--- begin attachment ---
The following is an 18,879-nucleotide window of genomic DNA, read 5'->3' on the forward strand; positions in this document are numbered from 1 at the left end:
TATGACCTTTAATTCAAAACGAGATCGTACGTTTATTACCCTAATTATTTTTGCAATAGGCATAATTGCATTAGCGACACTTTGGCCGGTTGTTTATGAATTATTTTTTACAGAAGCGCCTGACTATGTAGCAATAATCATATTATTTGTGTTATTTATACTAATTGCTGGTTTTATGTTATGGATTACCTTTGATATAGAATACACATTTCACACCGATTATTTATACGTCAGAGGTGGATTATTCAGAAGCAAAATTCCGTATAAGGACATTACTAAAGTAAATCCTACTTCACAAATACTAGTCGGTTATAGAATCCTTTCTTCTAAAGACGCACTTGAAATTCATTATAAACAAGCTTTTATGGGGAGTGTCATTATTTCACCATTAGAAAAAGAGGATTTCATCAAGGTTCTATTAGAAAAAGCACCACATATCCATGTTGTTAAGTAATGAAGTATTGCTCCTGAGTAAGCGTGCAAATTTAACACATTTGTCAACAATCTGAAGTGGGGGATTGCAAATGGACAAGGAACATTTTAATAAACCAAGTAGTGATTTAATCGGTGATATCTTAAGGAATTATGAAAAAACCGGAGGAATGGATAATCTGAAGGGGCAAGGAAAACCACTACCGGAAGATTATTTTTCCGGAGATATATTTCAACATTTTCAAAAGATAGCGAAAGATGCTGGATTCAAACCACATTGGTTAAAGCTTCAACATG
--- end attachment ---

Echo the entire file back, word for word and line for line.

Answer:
The following is an 18,879-nucleotide window of genomic DNA, read 5'->3' on the forward strand; positions in this document are numbered from 1 at the left end:
TATGACCTTTAATTCAAAACGAGATCGTACGTTTATTACCCTAATTATTTTTGCAATAGGCATAATTGCATTAGCGACACTTTGGCCGGTTGTTTATGAATTATTTTTTACAGAAGCGCCTGACTATGTAGCAATAATCATATTATTTGTGTTATTTATACTAATTGCTGGTTTTATGTTATGGATTACCTTTGATATAGAATACACATTTCACACCGATTATTTATACGTCAGAGGTGGATTATTCAGAAGCAAAATTCCGTATAAGGACATTACTAAAGTAAATCCTACTTCACAAATACTAGTCGGTTATAGAATCCTTTCTTCTAAAGACGCACTTGAAATTCATTATAAACAAGCTTTTATGGGGAGTGTCATTATTTCACCATTAGAAAAAGAGGATTTCATCAAGGTTCTATTAGAAAAAGCACCACATATCCATGTTGTTAAGTAATGAAGTATTGCTCCTGAGTAAGCGTGCAAATTTAACACATTTGTCAACAATCTGAAGTGGGGGATTGCAAATGGACAAGGAACATTTTAATAAACCAAGTAGTGATTTAATCGGTGATATCTTAAGGAATTATGAAAAAACCGGAGGAATGGATAATCTGAAGGGGCAAGGAAAACCACTACCGGAAGATTATTTTTCCGGAGATATATTTCAACATTTTCAAAAGATAGCGAAAGATGCTGGATTCAAACCACATTGGTTAAAGCTTCAACATG